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Saddam Hussein's Execution Is a War Crime
[Opinion] Human rights groups express concerns about fairness of trial
Ambrose Musiyiwa (amusiyiwa)     Print Article 
Published 2006-12-30 17:24 (KST)   
The Iraqi state-owned Al Iraqiya station reports that former head of state, Saddam Hussein was killed before dawn on Dec. 30.

In an earlier article, I spoke about how Saddam Hussein was a prisoner of war and about how, as a prisoner of war, he was entitled to fair and humane treatment as well as protection from summary execution.

None of these things happened. Instead the U.S. forces who are an invading and occupying force in Iraq, handed him over for trial by an Iraqi government whose legitimacy is questionable.

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Human Rights Watch says, in itself, the former Iraqi leader's trial was deeply flawed.

In its November 2006 report, "Judging Dujail: The First Trial Before the Iraqi High Tribunal," Human Rights Watch identified serious flaws which included failure by prosecutors to reveal key information to Saddam Hussein's defense team -- denying him the right to cross-examine witnesses -- and the presiding Judges' own alleged bias.

Saddam Hussein's defense team was also only allowed two weeks, instead of 30 days, in which to read and respond to the trial judgment and when they did file an appeal against the sentence, it took the Iraqi Appeals Chamber less than 21 days to quash the appeal.

Richard Dicker, director of Human Rights Watch's International Justice Program said: "It defies imagination that the Appeals Chamber could have thoroughly reviewed the 300-page judgment and the defense's written arguments in less than three weeks' time."

He described the appeals process as "even more flawed than the trial."

Human Rights Watch is not alone in its condemnation of the process that led to Saddam Hussein's execution.

Malcolm Smart, Amnesty International's Director of the Middle East and North Africa Programme said Saddam Hussein's trial violated the former head of state's right to a fair trial.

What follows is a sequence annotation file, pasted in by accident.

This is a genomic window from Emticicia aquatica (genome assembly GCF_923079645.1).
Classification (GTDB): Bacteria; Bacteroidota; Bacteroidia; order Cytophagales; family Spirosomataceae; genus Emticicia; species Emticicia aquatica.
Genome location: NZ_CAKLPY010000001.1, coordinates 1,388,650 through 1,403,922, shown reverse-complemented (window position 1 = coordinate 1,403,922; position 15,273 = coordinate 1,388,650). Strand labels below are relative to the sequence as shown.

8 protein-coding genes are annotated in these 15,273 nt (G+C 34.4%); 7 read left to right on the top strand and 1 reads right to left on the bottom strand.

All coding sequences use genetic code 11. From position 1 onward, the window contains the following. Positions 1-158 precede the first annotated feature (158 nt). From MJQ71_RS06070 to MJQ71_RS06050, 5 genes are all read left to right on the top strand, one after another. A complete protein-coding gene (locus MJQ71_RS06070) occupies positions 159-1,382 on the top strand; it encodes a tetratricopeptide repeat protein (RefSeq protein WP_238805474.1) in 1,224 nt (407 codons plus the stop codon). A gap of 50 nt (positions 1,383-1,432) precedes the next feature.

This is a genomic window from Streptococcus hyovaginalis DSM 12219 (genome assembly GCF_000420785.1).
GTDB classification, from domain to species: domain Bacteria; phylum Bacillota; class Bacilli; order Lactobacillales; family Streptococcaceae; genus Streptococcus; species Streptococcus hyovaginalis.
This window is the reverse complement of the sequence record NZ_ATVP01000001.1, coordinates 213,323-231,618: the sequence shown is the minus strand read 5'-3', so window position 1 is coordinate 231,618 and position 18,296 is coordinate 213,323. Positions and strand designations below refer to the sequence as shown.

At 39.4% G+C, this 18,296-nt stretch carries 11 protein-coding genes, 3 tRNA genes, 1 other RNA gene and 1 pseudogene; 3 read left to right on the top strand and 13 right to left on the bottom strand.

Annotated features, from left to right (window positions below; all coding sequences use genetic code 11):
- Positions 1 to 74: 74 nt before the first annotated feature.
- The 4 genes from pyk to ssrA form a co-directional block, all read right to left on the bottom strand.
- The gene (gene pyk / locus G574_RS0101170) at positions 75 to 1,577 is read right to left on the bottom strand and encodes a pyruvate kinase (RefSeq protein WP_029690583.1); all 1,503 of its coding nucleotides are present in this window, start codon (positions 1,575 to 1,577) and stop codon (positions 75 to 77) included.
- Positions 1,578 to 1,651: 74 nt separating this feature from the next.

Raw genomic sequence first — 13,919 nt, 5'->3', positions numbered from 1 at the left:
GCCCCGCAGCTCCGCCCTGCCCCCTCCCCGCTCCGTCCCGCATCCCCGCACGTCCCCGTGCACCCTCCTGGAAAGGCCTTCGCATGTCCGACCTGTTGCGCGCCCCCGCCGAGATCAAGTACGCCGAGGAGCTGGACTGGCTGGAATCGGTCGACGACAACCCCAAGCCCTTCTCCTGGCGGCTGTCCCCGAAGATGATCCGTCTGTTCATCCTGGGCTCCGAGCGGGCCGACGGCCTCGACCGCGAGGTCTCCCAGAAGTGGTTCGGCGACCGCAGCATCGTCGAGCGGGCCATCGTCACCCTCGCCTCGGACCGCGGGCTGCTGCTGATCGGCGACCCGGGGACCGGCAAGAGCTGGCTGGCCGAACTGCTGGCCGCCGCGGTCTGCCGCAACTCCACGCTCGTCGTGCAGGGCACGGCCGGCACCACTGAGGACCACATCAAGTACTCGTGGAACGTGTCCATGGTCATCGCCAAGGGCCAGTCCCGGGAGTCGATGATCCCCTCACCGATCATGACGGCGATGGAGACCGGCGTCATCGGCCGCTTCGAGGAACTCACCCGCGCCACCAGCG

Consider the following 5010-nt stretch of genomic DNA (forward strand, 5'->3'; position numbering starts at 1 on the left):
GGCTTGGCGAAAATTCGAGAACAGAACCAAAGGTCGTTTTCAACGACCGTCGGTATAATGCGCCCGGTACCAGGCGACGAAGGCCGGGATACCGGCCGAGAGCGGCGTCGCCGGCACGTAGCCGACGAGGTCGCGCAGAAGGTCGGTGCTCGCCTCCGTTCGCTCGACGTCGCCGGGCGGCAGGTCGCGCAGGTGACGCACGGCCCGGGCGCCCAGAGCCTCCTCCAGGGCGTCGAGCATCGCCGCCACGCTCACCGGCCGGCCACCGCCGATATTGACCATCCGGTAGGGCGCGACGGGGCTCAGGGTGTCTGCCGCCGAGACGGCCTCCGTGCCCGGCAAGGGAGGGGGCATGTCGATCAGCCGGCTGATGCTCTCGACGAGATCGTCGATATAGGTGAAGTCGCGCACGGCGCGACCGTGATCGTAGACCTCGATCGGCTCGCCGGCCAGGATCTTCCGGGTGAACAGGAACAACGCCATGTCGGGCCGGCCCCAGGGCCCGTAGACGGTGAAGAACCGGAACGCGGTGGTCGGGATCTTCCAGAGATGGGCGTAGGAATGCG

"This trial should have been a major contribution towards establishing justice and the rule of law in Iraq, and in ensuring truth and accountability for the massive human rights violations perpetrated by Saddam Hussein's rule. In practice, it has been a shabby affair, marred by serious flaws that call into question the capacity of the tribunal, as currently established, to administer justice fairly, in conformity with international standards," Malcom Smart said.

The Bush administration could still have stopped the Iraqi government from executing Saddam Hussein because U.S. troops were guarding him right up to the time of his execution.

It is unclear what the Iraqi government is trying to achieve by executing Saddam Hussein. It is also unclear what the Bush administration is trying to achieve by allowing this to happen.

One of the things that has happened is that the two parties have turned Saddam Hussein into a martyr and that now, more than at any other time, during the conflict in Iraq, Saddam Hussein will more actively inspire militants to fight against occupation forces as well as the present Iraqi government and any similar governments.

Another thing that has happened is that in executing, facilitating and allowing Saddam Hussein to be executed, the Bush administration, together with the present Iraqi government have committed a war crime. They have violated the rules of war which, among other things, prohibit the ill-treatment, execution of, or use of capital punishment on prisoners of war.
Do you think Saddam Hussein's execution was justified?  (2006-12-31 ~ 2007-01-24)
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©2006 OhmyNews
Other articles by reporter Ambrose Musiyiwa

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